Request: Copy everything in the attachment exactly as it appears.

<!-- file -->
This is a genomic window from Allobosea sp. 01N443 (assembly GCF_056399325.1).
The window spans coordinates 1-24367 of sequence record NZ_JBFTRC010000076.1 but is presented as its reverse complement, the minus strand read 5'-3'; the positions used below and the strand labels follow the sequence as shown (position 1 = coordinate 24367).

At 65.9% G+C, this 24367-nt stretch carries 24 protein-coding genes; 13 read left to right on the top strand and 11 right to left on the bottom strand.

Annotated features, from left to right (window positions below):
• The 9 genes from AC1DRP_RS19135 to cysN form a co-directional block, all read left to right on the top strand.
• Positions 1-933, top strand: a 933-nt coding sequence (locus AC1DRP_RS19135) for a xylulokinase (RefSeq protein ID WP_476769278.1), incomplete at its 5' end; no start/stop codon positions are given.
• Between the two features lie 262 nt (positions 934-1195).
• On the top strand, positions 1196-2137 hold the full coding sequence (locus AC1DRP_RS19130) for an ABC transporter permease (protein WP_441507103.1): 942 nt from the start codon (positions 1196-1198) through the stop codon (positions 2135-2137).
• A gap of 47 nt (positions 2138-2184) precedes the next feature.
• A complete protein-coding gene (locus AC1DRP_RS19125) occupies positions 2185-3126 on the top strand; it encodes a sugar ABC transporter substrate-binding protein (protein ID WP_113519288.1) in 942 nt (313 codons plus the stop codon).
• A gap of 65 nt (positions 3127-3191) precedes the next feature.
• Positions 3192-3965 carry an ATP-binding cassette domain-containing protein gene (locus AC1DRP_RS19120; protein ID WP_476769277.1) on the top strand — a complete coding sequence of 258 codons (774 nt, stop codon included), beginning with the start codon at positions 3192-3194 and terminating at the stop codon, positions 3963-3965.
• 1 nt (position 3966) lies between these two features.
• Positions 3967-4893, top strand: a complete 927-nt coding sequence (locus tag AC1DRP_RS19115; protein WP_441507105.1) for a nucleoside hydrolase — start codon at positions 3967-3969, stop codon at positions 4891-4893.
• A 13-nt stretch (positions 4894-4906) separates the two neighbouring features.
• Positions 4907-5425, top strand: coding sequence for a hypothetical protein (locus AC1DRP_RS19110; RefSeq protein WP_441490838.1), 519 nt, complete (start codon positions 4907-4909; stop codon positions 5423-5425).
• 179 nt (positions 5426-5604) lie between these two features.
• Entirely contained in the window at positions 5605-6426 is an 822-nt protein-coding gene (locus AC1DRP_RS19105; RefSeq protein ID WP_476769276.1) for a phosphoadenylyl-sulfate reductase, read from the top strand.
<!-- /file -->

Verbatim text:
This is a genomic window from Allobosea sp. 01N443 (assembly GCF_056399325.1).
The window spans coordinates 1-24367 of sequence record NZ_JBFTRC010000076.1 but is presented as its reverse complement, the minus strand read 5'-3'; the positions used below and the strand labels follow the sequence as shown (position 1 = coordinate 24367).

At 65.9% G+C, this 24367-nt stretch carries 24 protein-coding genes; 13 read left to right on the top strand and 11 right to left on the bottom strand.

Annotated features, from left to right (window positions below):
• The 9 genes from AC1DRP_RS19135 to cysN form a co-directional block, all read left to right on the top strand.
• Positions 1-933, top strand: a 933-nt coding sequence (locus AC1DRP_RS19135) for a xylulokinase (RefSeq protein ID WP_476769278.1), incomplete at its 5' end; no start/stop codon positions are given.
• Between the two features lie 262 nt (positions 934-1195).
• On the top strand, positions 1196-2137 hold the full coding sequence (locus AC1DRP_RS19130) for an ABC transporter permease (protein WP_441507103.1): 942 nt from the start codon (positions 1196-1198) through the stop codon (positions 2135-2137).
• A gap of 47 nt (positions 2138-2184) precedes the next feature.
• A complete protein-coding gene (locus AC1DRP_RS19125) occupies positions 2185-3126 on the top strand; it encodes a sugar ABC transporter substrate-binding protein (protein ID WP_113519288.1) in 942 nt (313 codons plus the stop codon).
• A gap of 65 nt (positions 3127-3191) precedes the next feature.
• Positions 3192-3965 carry an ATP-binding cassette domain-containing protein gene (locus AC1DRP_RS19120; protein ID WP_476769277.1) on the top strand — a complete coding sequence of 258 codons (774 nt, stop codon included), beginning with the start codon at positions 3192-3194 and terminating at the stop codon, positions 3963-3965.
• 1 nt (position 3966) lies between these two features.
• Positions 3967-4893, top strand: a complete 927-nt coding sequence (locus tag AC1DRP_RS19115; protein WP_441507105.1) for a nucleoside hydrolase — start codon at positions 3967-3969, stop codon at positions 4891-4893.
• A 13-nt stretch (positions 4894-4906) separates the two neighbouring features.
• Positions 4907-5425, top strand: coding sequence for a hypothetical protein (locus AC1DRP_RS19110; RefSeq protein WP_441490838.1), 519 nt, complete (start codon positions 4907-4909; stop codon positions 5423-5425).
• 179 nt (positions 5426-5604) lie between these two features.
• Entirely contained in the window at positions 5605-6426 is an 822-nt protein-coding gene (locus AC1DRP_RS19105; RefSeq protein ID WP_476769276.1) for a phosphoadenylyl-sulfate reductase, read from the top strand.